Chriss Sutherland

Chriss Sutherland
Me in a “Field”
Digitalis Recordings


Click to hear: “La Familia


When Cerberus Shoal went on hiatus a couple years ago, the musical collective from the tank farms of South Portland morphed into several smaller projects – Big Blood, dilly dilly, Fire on Fire (formerly Threads), and Asian Mae among them. Time to add one more. 

Me in a “Field” is Shoal co-founder Chriss Sutherland’s first solo release. Like most other post-Shoal material, Field is what you could call “avant-garde Americana,” traditional music tweaked-out with unexpected instruments, warbling vocals, artfully damaged recording techniques, etc. 

The fullest expression of the Cerberus-unplugged aesthetic is Fire on Fire, in which Sutherland is joined by three Shoal alums – Colleen Kinsella and Caleb Mulkerin (a.k.a. Big Blood) and Tom Kovacevic – plus old-time blues revivalist Micah Blue Smaldone. The group’s strong five-song EP came out last year on Young God Records. 

Field is a stripped-down collection of 10 acoustic numbers recorded between 2005 and 2007. There’s no circus-on-acid weirdness or otherworldly world music here. It’s just Sutherland and his guitar, with some friends stopping by from time to time to tickle ivories, or pluck a banjo, or do whatever you do to a riqq. 

Several converged for the opener, “La Familia.” The lineup is basically Fire on Fire minus Smaldone, and it produces one of the best tunes on this album, a lazy porch-strummer with a sing-along Spanish chorus. “Grumblin’,” the next track, is a creaky and croaky recording that manages to be catchy despite its oddity.

True to its title, “Fadin’ Out” threatens to lull you to sleep with its molasses pace and drone of a chorus. I’d have faded this one out sooner. The tempo picks up with “Deseos,” a tale of excess and redemption told in Dylan’s wordy early style, minus all the literary allusions. 


Another take on the title: Chriss Sutherland in a field. (photo/courtesy Sutherland)
Another take on the title: Chriss Sutherland in a field. (photo/courtesy Sutherland)

Sutherland’s weathered voice has a lot of character, and there’s plenty of fine guitar work on Field. “El Calor De La Noche” has a lovely little instrumental intro and a melody to match, though it’d be better at about half its seven-plus minutes.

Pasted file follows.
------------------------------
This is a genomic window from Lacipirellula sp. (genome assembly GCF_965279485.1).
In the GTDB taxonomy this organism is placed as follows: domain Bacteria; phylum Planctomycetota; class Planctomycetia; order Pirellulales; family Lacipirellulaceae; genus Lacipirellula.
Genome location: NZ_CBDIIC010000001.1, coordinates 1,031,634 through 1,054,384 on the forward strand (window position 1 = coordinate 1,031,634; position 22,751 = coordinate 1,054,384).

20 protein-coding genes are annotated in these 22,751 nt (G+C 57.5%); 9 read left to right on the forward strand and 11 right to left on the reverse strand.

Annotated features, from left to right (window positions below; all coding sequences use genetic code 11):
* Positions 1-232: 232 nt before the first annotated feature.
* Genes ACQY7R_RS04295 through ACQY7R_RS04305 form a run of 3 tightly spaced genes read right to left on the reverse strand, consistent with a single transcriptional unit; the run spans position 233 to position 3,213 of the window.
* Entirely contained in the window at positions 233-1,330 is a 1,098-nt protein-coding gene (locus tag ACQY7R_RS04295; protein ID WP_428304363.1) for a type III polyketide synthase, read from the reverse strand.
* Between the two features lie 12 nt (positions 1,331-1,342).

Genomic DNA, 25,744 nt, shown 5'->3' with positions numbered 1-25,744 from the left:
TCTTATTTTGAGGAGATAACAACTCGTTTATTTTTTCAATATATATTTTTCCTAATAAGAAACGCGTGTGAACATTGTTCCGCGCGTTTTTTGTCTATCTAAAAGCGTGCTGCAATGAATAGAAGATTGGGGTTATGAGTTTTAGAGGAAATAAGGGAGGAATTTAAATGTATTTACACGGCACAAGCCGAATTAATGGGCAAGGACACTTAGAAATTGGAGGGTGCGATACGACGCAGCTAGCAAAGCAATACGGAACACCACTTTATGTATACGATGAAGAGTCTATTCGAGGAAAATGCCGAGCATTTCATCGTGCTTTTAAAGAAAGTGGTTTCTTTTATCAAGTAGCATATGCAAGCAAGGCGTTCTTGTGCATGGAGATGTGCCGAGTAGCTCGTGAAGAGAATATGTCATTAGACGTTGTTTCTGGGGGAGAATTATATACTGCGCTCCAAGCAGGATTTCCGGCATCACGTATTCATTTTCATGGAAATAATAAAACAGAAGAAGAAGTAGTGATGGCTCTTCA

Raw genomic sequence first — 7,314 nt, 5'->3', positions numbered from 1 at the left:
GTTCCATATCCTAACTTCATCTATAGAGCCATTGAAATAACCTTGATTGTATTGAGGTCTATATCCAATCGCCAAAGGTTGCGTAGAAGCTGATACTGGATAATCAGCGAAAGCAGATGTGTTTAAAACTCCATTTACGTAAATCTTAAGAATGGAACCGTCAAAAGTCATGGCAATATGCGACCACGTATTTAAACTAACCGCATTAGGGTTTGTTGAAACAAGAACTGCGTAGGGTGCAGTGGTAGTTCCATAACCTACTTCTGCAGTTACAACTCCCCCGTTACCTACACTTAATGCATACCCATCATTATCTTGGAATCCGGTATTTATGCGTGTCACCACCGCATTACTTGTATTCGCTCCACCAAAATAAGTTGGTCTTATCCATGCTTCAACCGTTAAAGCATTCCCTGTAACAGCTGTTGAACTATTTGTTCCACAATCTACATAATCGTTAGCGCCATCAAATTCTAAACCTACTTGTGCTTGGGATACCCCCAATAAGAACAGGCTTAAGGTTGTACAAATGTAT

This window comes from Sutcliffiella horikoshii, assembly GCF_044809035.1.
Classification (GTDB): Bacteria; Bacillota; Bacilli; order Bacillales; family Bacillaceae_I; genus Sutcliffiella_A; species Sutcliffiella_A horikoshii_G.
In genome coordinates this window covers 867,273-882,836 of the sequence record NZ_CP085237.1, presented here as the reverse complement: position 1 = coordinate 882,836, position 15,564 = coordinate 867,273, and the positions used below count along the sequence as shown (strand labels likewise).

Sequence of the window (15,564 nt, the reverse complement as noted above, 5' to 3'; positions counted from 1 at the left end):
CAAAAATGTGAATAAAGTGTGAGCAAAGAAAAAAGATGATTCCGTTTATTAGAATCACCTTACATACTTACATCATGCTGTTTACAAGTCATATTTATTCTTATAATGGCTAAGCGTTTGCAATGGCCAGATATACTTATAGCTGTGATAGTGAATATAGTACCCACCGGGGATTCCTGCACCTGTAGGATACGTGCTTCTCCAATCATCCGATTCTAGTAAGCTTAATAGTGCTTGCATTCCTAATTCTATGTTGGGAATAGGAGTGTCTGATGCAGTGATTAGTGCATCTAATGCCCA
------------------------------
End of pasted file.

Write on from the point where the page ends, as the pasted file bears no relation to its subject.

“People Loving People” is a strange bird, a broken folk song with disassociated lines like “partridge family not originally or naturally together” alternately sung and intoned by Sutherland and guitarist Donnue Hamulak. Then someone starts blowing a conch shell or something and all bets are off.

Kovacevic adds nice touches of piano to the aching and beautiful “Exile From D. St.,” and Smaldone brings his banjo to “Perez,” another lovely song that runs a bit over. By comparison, “Desde Maine,” the album’s closer, is a perfect gem at 1:57. 

Field has its dull moments and weak spots – like “Coyote Tonight,” a stoned-out throwaway from the woods near Denmark – but overall, this is a very accomplished collection. It’s certainly some of the most listenable and heartfelt stuff to come from the House of Shoal in the past dozen years (Sutherland spends at least half the album pining for his girlfriend in Spain).

This album stands as a milestone in Sutherland’s career, but it’s also a sign pointing to even greater things to come from Fire on Fire. Literally. While researching this review, I came across a new song called “Heavy D” on the band’s MySpace page ( Dig Sutherland’s Levon Helm-inspired lead vocal, backed by Kinsella (a.k.a. Asian Mae) and the boys.

Damn, they’re gettin’ good.

– Chris Busby

Chriss Sutherland plays a CD release show, with Cursillistas, on Thurs., Jan. 31, at Space Gallery, 538 Congress St., Portland, at 8 p.m. Tix: $6 (18+). 828-5600.

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